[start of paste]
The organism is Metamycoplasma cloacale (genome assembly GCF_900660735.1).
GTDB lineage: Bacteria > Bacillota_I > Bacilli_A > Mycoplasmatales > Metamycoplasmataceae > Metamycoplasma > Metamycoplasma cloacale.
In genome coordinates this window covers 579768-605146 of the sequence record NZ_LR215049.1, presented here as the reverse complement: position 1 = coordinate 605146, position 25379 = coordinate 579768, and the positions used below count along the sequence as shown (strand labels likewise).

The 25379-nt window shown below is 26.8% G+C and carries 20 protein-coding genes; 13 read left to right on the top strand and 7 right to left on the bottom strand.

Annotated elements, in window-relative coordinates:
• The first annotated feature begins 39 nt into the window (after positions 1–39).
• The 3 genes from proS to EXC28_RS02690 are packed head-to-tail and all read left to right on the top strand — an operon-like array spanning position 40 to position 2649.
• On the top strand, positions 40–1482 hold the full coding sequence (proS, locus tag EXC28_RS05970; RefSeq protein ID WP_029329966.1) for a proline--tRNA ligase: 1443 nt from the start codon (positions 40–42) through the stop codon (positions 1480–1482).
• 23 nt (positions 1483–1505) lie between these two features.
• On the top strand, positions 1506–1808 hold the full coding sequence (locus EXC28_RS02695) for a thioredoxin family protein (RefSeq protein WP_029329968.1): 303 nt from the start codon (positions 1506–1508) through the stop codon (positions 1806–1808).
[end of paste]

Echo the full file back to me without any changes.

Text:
The organism is Metamycoplasma cloacale (genome assembly GCF_900660735.1).
GTDB lineage: Bacteria > Bacillota_I > Bacilli_A > Mycoplasmatales > Metamycoplasmataceae > Metamycoplasma > Metamycoplasma cloacale.
In genome coordinates this window covers 579768-605146 of the sequence record NZ_LR215049.1, presented here as the reverse complement: position 1 = coordinate 605146, position 25379 = coordinate 579768, and the positions used below count along the sequence as shown (strand labels likewise).

The 25379-nt window shown below is 26.8% G+C and carries 20 protein-coding genes; 13 read left to right on the top strand and 7 right to left on the bottom strand.

Annotated elements, in window-relative coordinates:
• The first annotated feature begins 39 nt into the window (after positions 1–39).
• The 3 genes from proS to EXC28_RS02690 are packed head-to-tail and all read left to right on the top strand — an operon-like array spanning position 40 to position 2649.
• On the top strand, positions 40–1482 hold the full coding sequence (proS, locus tag EXC28_RS05970; RefSeq protein ID WP_029329966.1) for a proline--tRNA ligase: 1443 nt from the start codon (positions 40–42) through the stop codon (positions 1480–1482).
• 23 nt (positions 1483–1505) lie between these two features.
• On the top strand, positions 1506–1808 hold the full coding sequence (locus EXC28_RS02695) for a thioredoxin family protein (RefSeq protein WP_029329968.1): 303 nt from the start codon (positions 1506–1508) through the stop codon (positions 1806–1808).